Solving Problems II: The Dandelion Versus The Burning Building
Yesterday I wrote about an alternative model for solving problems to the prevalent model that you need to find and solve their root causes to be effective. The alternative — the burning building model to solving problems — says that if you can think of something that will improve the situation, acting on it will help.
If you’ve used the dandelion model for a long time, you may believe it strongly. You may be skeptical of the burning building model. What if you act and don’t solve the problem? Couldn’t you make it worse? Won’t it just come back later?
Every problem is unique so you have to figure out what models apply best, but if you’re used to the dandelion model, you’d be surprised how effective the burning building model is.
Two things usually happen when you act on the burning building model that reveal how unnecessary the analysis the dandelion model suggests is.
The first is that after you solve a problem, you tend to find the cause irrelevant. Once you solve the problem, you are a different person — a person without that problem — and the cause doesn’t apply as much to this person.
To illustrate, if you find yourself in a burning building you may want to figure out how the fire started. While in the building burning you might think that before leaving the building your should find evidence to help prevent future fires. It sounds reasonable, right?
The thing is, after you leave the building, you tend to go on with your life. Now you might be concerned about preventing potential future fires. That’s where the second effect comes in, complementing the first.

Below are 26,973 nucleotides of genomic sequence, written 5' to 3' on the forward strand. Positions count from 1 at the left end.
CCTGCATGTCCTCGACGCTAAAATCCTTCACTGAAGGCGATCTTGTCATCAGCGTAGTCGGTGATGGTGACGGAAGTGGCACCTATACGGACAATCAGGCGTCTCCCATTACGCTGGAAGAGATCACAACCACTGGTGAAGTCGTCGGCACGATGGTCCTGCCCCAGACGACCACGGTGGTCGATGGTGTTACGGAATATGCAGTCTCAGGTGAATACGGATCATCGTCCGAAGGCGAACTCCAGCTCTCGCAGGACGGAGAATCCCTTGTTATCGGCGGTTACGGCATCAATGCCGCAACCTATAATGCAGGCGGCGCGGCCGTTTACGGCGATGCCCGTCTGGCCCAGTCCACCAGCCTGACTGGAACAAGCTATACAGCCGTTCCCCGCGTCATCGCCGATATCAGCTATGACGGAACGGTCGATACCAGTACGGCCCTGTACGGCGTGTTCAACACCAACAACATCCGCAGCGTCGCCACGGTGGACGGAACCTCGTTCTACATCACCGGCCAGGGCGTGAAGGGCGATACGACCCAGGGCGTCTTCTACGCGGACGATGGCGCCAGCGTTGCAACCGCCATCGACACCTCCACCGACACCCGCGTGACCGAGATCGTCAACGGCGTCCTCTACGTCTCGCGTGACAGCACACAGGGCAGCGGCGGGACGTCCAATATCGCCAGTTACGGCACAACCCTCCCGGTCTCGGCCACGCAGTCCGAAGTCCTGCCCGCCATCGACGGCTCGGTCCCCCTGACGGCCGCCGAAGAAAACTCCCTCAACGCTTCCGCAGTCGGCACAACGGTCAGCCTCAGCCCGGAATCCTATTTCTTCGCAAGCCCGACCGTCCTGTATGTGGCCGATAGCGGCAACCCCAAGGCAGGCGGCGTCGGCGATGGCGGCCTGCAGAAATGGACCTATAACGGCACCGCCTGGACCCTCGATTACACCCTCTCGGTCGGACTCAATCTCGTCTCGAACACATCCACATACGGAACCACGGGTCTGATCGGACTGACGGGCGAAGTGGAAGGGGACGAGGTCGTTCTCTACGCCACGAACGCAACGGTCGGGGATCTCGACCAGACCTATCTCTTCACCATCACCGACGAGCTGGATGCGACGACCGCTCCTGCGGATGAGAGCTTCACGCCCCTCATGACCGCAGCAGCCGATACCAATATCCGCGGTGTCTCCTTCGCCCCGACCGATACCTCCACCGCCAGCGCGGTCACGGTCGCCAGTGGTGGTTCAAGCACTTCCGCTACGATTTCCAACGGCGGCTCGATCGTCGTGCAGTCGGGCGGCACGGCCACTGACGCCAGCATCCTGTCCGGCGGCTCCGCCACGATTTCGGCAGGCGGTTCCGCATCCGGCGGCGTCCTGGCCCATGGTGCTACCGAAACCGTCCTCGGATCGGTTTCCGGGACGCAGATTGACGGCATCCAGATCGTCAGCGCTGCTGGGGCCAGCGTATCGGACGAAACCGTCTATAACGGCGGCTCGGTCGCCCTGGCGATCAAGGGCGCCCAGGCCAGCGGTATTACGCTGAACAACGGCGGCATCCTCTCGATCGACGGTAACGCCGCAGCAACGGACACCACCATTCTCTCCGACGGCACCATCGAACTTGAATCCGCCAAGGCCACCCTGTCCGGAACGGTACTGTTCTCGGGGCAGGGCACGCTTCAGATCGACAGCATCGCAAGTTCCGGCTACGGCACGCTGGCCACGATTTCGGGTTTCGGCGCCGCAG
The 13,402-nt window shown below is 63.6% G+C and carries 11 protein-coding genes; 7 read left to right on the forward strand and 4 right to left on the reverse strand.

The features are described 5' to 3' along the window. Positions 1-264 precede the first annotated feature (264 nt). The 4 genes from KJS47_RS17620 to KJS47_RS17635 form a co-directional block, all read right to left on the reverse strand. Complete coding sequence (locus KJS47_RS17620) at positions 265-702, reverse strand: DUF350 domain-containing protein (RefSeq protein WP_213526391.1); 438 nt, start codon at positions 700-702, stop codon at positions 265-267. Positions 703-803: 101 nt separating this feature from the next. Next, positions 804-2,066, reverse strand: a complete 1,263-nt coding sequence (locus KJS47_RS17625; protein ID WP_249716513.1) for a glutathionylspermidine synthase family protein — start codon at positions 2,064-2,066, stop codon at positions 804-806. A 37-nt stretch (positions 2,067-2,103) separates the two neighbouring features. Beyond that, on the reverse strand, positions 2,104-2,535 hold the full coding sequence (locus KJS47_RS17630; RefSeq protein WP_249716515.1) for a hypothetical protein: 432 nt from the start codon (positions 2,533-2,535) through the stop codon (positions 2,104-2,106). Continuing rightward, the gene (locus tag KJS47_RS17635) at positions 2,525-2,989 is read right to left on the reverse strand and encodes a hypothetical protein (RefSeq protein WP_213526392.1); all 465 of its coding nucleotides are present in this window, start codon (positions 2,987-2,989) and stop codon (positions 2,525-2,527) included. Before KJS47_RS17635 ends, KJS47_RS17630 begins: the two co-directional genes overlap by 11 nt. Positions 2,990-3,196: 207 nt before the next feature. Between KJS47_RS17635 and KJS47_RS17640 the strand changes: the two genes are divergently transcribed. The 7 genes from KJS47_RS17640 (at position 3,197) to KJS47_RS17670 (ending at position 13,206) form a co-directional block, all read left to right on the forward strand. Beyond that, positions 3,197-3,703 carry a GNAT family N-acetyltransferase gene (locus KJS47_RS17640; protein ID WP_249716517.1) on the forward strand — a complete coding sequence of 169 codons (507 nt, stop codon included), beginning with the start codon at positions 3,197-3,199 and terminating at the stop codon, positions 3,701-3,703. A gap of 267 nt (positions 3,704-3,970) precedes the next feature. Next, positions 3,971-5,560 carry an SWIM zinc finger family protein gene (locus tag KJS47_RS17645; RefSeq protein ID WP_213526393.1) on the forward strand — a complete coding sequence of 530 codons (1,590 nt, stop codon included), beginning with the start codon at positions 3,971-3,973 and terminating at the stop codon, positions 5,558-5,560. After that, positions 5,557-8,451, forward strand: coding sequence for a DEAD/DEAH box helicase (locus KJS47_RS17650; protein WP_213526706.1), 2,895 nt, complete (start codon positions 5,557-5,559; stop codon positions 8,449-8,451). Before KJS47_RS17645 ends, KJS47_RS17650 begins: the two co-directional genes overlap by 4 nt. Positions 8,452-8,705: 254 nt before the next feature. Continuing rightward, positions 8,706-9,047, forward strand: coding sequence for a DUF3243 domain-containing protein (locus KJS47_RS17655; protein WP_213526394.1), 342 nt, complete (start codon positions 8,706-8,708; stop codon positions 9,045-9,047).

The second effect is that once the stress of the problem is gone, the causes tend to be more obvious. In the fire analog, when you leave the building, you often can tell better. Some information may have been lost, but you aren’t in a burning building so you can look more calmly and some information is more clear, like generally where the fire started.
In a life example, if you want to lose weight, sometimes your stress over the weight — what people think of you, if you should try to lose it or not, how you look in a bathing suit, etc — gets in the way of your observing yourself disinterestedly. Whereas getting more fit relieves that stress allowing to to observe calmly and with hindsight. Often a cause that eluded you under stress becomes glaringly obvious in calm hindsight.
By the first effect, once you’re fit, you might not care why you weren’t before. By the second, you’ll probably figure it out faster afterward anyway.
In summary, the burning building model tends to overcome the would-be challenges a believer in the dandelion model would have expected (as we see, generally incorrectly).
Applying the burning building model tends to make causes
- Irrelevant, improving your life
- Clear, making you resilient from falling back into them
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